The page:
A friend wrote recently about the destructive habit of self-denigration in so many of the now abundant diary-like web logs – even among Christians, who are called to joy. “Life’s terrible, I’m terrible, I’m a wretch, my life is pathetic, I hate myself . . .” is the litany, often with far more details than any but a voyeur should really want to know. I come away from reading a series of such diaries feeling rather like I need a shower to remove the grit and grime of other people’s self-absorption. My friend points out three particular dangers of this bent:
1. “[I]t leads to constant self-absorption. It seldom looks for answers and rarely, if ever, considers any long enough to act upon them.”
2. “[It] is the [. . .] excuse for NOT doing what we were called to do. ‘I have to get my life together before I can reach out.’”
3. “Perpetual agony over something we cannot change will accomplish little, if anything, productive.”
Right after reading this, I came across an especially appropriate meditation in Chambers, as I was catching up on those days I’d missed. In the 21 June entry, he writes, “The continued grubbing on the inside to see whether we are what we ought to be generates a self-centered, morbid type of Christianity, not the robust, simple life of the child of God. [. . .] How long is it going to take God to free us from the morbid habit of thinking about ourselves?”
It is an indication of just how fallen we are that when offered a feast of joy in full forgiveness and intimate fellowship, we choose instead to wallow about in the mire of our imperfections. Paul reminds us that it is sin that makes us fall, that the truth of who we are lies in this: our hearts made whole and perfect in Christ. “Thanks be to God! There is therefore now no condemnation for those who are in Christ Jesus.”
Jesus Himself assures us that He has come to bring us joy, His joy: “These things I have spoken to you, that my joy may be in you, and that your joy may be full” (John 15:11). He told the disciples right before His crucifixion, “I will see you again and your hearts will rejoice, and no one will take your joy from you” (John 16:22). We see Him now; He is the resurrected Lord: why do we remain in the mire? Why do we refuse the joy that no one but we ourselves can rob us of?
We have the Holy Spirit as the seal of our salvation, and the fruit of the Spirit is . . . oh, I’m a worm, I’m despicable? No, the fruit of the Spirit is joy. Nehemiah tells the Israelites after they have repented of their idolatry to no longer grieve, because “the joy of the Lord is your strength.” If we have tired of doing good, of living righteously, perhaps it is because we have sought self instead of Him, focused on sin instead of the forgiving Savior.
Of course there are trials, sometimes horrific ones. Of course there is sorrow, sometimes deep, haunting sorrow. Of course we still stumble, sometimes badly. The world is still the devil’s and our flesh is not yet burned away. (And remember that the disciples went through trials and sorrows that most of us can’t even imagine - after the time that He promised His joy could not be taken from them.)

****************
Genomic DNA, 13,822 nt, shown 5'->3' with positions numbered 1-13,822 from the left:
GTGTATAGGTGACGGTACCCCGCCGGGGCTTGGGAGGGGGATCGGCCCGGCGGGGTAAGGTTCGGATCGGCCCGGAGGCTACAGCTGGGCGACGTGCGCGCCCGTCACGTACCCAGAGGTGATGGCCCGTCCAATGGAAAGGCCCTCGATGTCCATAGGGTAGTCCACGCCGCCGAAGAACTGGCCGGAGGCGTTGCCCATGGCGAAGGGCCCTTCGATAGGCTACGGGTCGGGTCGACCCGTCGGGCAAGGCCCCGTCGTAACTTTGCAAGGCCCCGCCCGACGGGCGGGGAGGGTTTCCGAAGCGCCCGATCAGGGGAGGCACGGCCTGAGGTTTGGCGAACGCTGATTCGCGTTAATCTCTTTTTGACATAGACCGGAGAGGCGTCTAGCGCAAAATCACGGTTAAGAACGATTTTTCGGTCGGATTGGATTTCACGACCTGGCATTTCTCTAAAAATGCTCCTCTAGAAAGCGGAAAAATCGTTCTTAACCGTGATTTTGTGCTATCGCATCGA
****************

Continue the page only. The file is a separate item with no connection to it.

But our hearts have been made new. And He has promised joy, abundance of joy, fullness of joy – His own joy. This does not mean we will always feel happiness. Joy is not a trumped-up emotion of our fickle flesh or a fleeting response to changing circumstances, but rather a reality of His life in us. “The joy of the Lord,” Nehemiah says. This means that even in the midst of tragedy – much less the mere daily grind of living in a fallen world – His joy is there to sustain us. We rejoice, not in circumstances, but in Him. We recognize that trials can make us more like Him as they force us to rely on Him, know Him, look to Him instead of ourselves, and so we can agree with James to “count it all joy.”
Chambers exhorts us, “Launch out in reckless belief that the Redemption is complete, and then bother no more about yourself [. . .]. There is only one place where we are right, and that is in Christ Jesus.”
Oh, that Paul’s prayer would bear fruit in our lives: that the Father “may give [us] a spirit of wisdom and of revelation in the knowledge of [Christ], having the eyes of [our] understanding enlightened, that [we] may know what is the hope to which He has called [us], what are the riches of His glorious inheritance in the saints, and what is the immeasurable greatness of His power toward us who believe [. . .]” (Eph. 1:17-19).
May we stop lying against the truth and begin acting as though we are what He calls us: His glorious inheritance, bought with a price, created and reborn for joy. How dare we slap Him in the face by calling His glorious inheritance a wretched worm, a despicable clod of dirt. His glorious inheritance – humbling and exhilarating and true.